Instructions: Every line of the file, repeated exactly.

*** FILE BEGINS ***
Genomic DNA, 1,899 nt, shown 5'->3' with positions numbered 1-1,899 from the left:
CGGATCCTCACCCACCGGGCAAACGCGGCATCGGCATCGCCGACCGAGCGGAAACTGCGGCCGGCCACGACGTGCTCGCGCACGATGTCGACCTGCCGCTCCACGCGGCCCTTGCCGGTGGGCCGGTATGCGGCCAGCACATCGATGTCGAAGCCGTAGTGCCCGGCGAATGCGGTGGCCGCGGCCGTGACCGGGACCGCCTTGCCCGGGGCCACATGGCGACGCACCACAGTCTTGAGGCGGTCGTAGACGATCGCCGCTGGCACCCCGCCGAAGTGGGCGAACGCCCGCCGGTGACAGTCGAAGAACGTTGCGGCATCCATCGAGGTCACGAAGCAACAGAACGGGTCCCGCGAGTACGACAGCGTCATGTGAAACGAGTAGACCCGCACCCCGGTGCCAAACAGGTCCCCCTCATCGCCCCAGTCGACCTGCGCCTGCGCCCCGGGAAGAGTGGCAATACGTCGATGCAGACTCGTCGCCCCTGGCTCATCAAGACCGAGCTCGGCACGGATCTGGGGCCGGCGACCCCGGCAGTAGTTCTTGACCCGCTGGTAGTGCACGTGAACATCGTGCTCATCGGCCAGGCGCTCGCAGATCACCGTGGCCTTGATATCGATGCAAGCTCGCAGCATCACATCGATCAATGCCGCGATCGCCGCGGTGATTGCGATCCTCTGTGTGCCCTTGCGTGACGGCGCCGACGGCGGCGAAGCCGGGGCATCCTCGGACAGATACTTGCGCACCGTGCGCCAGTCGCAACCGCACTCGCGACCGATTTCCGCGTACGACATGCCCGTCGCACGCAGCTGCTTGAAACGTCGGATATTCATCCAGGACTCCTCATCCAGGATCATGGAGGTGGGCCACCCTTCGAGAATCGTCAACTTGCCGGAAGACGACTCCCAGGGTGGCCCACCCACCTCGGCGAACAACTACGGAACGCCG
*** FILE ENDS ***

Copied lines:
Genomic DNA, 1,899 nt, shown 5'->3' with positions numbered 1-1,899 from the left:
CGGATCCTCACCCACCGGGCAAACGCGGCATCGGCATCGCCGACCGAGCGGAAACTGCGGCCGGCCACGACGTGCTCGCGCACGATGTCGACCTGCCGCTCCACGCGGCCCTTGCCGGTGGGCCGGTATGCGGCCAGCACATCGATGTCGAAGCCGTAGTGCCCGGCGAATGCGGTGGCCGCGGCCGTGACCGGGACCGCCTTGCCCGGGGCCACATGGCGACGCACCACAGTCTTGAGGCGGTCGTAGACGATCGCCGCTGGCACCCCGCCGAAGTGGGCGAACGCCCGCCGGTGACAGTCGAAGAACGTTGCGGCATCCATCGAGGTCACGAAGCAACAGAACGGGTCCCGCGAGTACGACAGCGTCATGTGAAACGAGTAGACCCGCACCCCGGTGCCAAACAGGTCCCCCTCATCGCCCCAGTCGACCTGCGCCTGCGCCCCGGGAAGAGTGGCAATACGTCGATGCAGACTCGTCGCCCCTGGCTCATCAAGACCGAGCTCGGCACGGATCTGGGGCCGGCGACCCCGGCAGTAGTTCTTGACCCGCTGGTAGTGCACGTGAACATCGTGCTCATCGGCCAGGCGCTCGCAGATCACCGTGGCCTTGATATCGATGCAAGCTCGCAGCATCACATCGATCAATGCCGCGATCGCCGCGGTGATTGCGATCCTCTGTGTGCCCTTGCGTGACGGCGCCGACGGCGGCGAAGCCGGGGCATCCTCGGACAGATACTTGCGCACCGTGCGCCAGTCGCAACCGCACTCGCGACCGATTTCCGCGTACGACATGCCCGTCGCACGCAGCTGCTTGAAACGTCGGATATTCATCCAGGACTCCTCATCCAGGATCATGGAGGTGGGCCACCCTTCGAGAATCGTCAACTTGCCGGAAGACGACTCCCAGGGTGGCCCACCCACCTCGGCGAACAACTACGGAACGCCG